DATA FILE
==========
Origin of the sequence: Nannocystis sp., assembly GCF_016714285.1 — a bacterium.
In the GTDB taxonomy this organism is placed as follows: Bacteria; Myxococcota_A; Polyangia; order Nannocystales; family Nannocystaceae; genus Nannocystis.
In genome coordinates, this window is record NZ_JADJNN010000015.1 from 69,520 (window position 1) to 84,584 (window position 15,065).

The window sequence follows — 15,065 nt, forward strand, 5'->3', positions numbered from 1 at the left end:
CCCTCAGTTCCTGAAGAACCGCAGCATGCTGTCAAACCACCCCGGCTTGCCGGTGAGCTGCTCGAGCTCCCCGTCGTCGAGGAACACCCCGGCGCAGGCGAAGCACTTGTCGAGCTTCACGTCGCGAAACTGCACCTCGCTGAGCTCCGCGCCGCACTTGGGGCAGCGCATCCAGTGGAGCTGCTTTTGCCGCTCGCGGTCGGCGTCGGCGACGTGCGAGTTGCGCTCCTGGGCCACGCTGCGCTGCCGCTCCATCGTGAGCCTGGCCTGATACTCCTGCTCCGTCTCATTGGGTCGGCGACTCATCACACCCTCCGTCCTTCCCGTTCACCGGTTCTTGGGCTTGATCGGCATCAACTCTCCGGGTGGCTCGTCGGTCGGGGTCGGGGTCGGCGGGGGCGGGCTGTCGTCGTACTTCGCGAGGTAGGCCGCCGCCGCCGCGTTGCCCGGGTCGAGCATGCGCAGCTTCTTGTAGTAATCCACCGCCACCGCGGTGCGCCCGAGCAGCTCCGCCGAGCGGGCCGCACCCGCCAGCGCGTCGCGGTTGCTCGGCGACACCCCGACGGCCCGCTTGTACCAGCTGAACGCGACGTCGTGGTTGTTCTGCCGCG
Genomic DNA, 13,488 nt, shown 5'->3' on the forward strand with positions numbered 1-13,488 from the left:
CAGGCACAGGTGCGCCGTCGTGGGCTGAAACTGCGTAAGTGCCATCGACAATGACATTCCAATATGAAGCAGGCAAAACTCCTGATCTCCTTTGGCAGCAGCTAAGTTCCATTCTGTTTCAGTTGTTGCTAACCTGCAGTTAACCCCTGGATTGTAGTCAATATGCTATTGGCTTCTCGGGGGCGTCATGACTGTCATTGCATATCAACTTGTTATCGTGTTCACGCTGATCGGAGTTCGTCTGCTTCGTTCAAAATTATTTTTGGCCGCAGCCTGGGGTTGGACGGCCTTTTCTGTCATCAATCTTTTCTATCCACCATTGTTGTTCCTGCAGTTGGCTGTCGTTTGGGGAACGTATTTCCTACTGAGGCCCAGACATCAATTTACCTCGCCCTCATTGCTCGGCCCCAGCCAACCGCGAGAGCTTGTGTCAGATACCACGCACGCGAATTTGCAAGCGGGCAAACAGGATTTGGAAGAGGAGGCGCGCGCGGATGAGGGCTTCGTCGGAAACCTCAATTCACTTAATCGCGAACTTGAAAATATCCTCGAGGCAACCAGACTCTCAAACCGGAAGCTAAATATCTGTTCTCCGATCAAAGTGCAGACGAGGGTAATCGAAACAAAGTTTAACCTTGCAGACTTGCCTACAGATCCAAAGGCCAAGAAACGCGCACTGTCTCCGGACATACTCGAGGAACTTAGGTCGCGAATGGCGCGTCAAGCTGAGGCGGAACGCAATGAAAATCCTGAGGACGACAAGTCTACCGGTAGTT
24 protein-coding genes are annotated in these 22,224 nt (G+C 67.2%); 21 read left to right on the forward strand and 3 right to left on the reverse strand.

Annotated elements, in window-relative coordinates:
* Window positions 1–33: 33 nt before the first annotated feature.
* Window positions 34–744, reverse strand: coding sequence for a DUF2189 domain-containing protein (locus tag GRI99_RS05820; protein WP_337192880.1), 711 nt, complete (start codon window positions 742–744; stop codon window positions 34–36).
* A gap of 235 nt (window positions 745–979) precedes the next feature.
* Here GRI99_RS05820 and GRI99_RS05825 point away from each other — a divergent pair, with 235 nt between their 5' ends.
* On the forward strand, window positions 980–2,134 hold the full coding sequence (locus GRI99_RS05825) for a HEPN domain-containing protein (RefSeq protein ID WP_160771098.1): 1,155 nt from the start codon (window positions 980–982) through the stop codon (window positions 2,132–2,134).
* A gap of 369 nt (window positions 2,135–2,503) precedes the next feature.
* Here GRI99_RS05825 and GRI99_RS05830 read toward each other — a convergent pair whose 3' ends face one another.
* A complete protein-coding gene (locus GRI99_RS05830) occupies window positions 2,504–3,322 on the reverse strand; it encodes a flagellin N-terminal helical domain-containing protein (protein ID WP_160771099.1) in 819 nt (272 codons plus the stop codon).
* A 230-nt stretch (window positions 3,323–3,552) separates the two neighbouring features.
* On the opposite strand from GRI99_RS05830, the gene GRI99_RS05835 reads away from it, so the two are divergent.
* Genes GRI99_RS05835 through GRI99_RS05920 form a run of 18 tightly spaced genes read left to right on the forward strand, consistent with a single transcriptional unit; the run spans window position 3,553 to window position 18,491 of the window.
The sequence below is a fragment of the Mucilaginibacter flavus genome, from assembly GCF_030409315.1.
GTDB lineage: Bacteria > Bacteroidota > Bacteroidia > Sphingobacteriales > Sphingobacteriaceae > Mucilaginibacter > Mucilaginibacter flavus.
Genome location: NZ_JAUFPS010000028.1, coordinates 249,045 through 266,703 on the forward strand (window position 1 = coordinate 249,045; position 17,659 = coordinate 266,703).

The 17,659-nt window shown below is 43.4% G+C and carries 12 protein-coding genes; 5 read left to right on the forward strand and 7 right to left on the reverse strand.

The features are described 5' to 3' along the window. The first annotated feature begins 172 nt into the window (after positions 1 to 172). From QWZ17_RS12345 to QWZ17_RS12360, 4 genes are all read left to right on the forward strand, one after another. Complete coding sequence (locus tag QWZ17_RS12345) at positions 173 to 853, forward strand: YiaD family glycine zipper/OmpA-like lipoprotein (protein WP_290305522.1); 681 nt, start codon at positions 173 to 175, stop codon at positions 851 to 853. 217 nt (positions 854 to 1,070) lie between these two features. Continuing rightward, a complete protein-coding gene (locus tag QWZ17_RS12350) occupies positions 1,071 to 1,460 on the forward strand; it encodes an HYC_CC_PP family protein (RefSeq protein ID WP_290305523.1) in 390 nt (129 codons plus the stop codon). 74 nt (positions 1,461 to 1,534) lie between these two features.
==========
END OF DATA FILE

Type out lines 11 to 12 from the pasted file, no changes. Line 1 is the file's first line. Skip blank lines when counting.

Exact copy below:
* Window positions 34–744, reverse strand: coding sequence for a DUF2189 domain-containing protein (locus tag GRI99_RS05820; protein WP_337192880.1), 711 nt, complete (start codon window positions 742–744; stop codon window positions 34–36).
* A gap of 235 nt (window positions 745–979) precedes the next feature.